Boost your Drug IQ

National Drug IQ week starts tomorrow. The focus is to shatter myths about drugs and drug use. The audience is teens. It doesn’t matter your age, there are so many helpful resources on the website. You can brush up on your scientific knowledge. You can find the latest statistics, trends, and infographics on drug abuse in the United States. You can also order free materials. I was refreshingly surprised with the games and video page. This section lets you explore what happens to the brain and body when drugs are used.

I spent the most time on the “Increase your drug IQ” section. There, you will find two interactive quizzes. I took the quizzes, and condensed the information in the following “Cliff Notes” version. Read below to up your Drug IQ:

Drugs like Adderall and Ritalin do not make you smarter.

Despite popular belief, if you don’t have Attention Deficit Disorder, these drugs do not help you focus. They are stimulants just like all illegal amphetamines. They do not boost the mental ability of people who don’t have ADHD – but they will keep you awake. However, in the long run, missing sleep will be bad for your thinking and physical health.

Using painkillers can lead to using Heroin.

When taking drugs like Oxycontin, people often become addicted. First they start taking larger doses, or crushing the pills (which takes away the time release). As the addiction gets worse, and obtaining pills from doctors gets harder, users commonly switch to heroin. If you are taking pills correctly, you should not feel “high” at all. You should feel pain relief. Here are three easy ways to get addicted to medicines like Vicodin or OxyContin.

  • Take more than is prescribed
  • Take some pills that are not prescribed for you
  • Try getting some pills without a prescription
Alcohol and Marijuana win the popularity contest as the most abused drugs in the United States.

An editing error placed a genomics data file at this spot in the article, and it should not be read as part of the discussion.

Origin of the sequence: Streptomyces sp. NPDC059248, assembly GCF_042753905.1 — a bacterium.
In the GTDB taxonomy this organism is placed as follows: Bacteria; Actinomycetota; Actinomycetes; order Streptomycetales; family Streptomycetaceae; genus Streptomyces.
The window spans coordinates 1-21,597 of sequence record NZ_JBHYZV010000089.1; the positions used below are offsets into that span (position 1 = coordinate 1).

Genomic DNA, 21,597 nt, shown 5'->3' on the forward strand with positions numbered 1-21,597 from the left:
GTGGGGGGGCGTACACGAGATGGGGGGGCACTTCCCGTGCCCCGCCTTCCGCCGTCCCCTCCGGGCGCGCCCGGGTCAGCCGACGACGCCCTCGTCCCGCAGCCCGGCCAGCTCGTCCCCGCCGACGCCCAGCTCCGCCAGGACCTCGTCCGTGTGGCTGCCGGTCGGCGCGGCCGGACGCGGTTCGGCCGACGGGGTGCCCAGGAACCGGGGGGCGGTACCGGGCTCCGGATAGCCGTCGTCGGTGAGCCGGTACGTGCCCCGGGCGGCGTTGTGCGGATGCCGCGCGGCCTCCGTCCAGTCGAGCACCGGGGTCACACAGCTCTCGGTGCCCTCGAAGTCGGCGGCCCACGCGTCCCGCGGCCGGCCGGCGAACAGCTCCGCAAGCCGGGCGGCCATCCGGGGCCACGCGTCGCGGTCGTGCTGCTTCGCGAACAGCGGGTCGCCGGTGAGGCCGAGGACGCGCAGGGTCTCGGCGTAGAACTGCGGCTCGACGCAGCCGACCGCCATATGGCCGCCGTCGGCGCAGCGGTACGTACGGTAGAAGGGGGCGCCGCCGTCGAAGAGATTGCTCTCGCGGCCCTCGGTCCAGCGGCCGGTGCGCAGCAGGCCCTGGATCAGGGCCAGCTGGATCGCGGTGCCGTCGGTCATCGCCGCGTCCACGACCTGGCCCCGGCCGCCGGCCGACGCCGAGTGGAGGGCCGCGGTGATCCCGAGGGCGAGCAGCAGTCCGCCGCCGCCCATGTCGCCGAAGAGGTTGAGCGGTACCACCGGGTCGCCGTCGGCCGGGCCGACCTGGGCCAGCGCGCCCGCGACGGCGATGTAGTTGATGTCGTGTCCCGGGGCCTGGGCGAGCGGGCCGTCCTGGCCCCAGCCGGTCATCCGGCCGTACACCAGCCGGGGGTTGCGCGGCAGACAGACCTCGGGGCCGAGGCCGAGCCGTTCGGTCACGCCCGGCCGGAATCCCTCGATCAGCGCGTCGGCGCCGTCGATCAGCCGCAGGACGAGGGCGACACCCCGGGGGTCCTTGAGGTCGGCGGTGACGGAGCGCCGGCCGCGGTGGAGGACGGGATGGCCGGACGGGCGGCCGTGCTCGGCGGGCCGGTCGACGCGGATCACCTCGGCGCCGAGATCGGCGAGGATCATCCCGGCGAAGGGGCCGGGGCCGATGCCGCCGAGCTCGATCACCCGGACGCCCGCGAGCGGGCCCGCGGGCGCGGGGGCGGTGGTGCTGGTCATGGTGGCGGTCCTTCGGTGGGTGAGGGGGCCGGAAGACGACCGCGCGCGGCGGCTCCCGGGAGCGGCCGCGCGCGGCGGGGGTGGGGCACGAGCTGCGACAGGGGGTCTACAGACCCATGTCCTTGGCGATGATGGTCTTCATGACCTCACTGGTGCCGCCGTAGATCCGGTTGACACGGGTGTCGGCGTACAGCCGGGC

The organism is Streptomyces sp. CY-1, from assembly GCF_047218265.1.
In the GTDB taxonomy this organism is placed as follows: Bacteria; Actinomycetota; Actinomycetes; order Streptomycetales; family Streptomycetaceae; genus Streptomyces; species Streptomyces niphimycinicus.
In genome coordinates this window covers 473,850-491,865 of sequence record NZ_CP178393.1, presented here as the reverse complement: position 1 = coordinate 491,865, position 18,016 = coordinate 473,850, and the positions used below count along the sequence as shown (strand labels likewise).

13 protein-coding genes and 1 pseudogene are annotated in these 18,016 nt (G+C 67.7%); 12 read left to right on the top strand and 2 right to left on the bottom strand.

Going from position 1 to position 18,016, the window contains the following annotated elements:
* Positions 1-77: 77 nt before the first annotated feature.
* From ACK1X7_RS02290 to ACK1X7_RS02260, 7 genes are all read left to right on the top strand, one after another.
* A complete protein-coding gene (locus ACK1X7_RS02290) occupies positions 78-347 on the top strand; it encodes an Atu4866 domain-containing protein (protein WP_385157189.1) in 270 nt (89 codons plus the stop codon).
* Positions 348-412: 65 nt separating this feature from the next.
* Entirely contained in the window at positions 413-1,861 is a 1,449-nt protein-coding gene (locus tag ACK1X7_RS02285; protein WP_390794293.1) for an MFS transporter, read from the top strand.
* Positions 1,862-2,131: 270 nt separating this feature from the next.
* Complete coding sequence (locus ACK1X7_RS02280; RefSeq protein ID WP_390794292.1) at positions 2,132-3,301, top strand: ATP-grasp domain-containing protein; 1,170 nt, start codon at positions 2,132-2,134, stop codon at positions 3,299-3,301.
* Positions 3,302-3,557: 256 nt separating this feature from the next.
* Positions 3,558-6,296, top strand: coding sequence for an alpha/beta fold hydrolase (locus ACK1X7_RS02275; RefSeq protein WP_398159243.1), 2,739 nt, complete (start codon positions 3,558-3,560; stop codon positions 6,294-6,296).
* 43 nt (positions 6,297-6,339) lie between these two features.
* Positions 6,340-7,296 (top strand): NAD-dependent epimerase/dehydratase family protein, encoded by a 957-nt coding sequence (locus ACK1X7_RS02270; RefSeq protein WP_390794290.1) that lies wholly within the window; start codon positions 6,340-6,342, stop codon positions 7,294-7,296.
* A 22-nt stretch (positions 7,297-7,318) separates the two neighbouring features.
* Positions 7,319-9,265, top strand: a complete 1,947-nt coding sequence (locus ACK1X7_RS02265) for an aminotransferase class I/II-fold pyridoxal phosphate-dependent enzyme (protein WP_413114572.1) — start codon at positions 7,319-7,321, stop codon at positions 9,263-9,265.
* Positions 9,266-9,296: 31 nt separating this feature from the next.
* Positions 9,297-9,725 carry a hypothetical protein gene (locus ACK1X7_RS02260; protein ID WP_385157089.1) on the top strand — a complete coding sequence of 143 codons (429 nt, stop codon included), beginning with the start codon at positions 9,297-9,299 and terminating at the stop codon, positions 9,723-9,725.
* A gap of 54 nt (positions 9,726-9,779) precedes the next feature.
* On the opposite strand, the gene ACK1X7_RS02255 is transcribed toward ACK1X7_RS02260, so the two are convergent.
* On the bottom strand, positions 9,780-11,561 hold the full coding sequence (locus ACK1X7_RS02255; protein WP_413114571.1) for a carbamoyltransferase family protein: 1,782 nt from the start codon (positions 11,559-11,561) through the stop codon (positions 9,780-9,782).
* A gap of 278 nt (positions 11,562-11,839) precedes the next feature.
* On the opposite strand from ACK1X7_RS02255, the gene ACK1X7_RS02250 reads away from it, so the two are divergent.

It might surprise you that prescription drugs and cough medicine rank very high in use. Prescription and drugstore cough and cold medicines, are enjoyed at nightclubs. When taken in large doses, these medications produce mind-altering (psychoactive) properties.

Mixing drugs is always dangerous, but combining painkillers and alcohol is the most deadly combination.

The number is people who died from mixing opioids and alcohol increases more than 300%from 1999 to 2000.

Bath salts are a (relatively new) popular synthetic drug.

Despite the harmless sounding name, this drug causes bad effects in the brain similar to amphetamines and ecstasy, but potentially more powerful. These are not to be confused with epsom salt or fragrant crystals used for bathing. Manufacturers are constantly designing new chemicals to get around legal restriction, so the effects of a particular product may be very unpredictable. This product is commonly sold at smoke shops. Side note: I met a guy who was addicted to this drug and his brain was so damaged, he should be institutionalized. I recently saw him wearing a pirate hat, living in an alley.

Another product sold in smoke shops is K2 or (Spice).

It is an herbal combination that contains some really bad chemicals. Some people have had heart attacks after smoking Spice. “Fun” flavors are often added to encourage you to buy this product. This is sometimes (erroneously) called synthetic (or designer) marijuana. This drug is powerful and unpredictable.

Drugs are hard to quite because they change the brain’s reward center.

Normally, the brain responds to pleasurable things by releasing dopamine, which creates feelings of pleasure. This tells the brain that this is something special, pay attention and remember it. Drugs hijack this system using fake dopamine to flood the system. This makes it hard to have pleasurable feelings from everyday things.

Marijuana can be addictive.

It is true that only 9 percent of people who use marijuana become dependent on it. The number increases to about 1 in 6 among those who start using it as a teen, and 25 to 50 percent among daily users. It also lowers your IQ and decreases your motivation.

People inhale household products like computer duster and cooking spray, to get high.

Over time, this habit causes some serious brain damage. People who are “huffing” or “sniffing” might have a chemical odor on their clothes. It is also common to lose your appetite or feel like throwing up. Another side effect is muscle weakness and strange movements. Over time users become very irritable or depressed. Side note: if you are a fan of the show “Intervention” these was an amazing episode about a girl who huffed computer duster.  This is worth seeking out.

Bottom Line

Quitting drugs is hard because addiction is a brain disease. Your brain is like a control tower that sends out signals to direct your actions and choices. Addiction changes the signals in your brain and makes it hard to feel OK without the drug. This video from NIDA explains addiction in simple terms.

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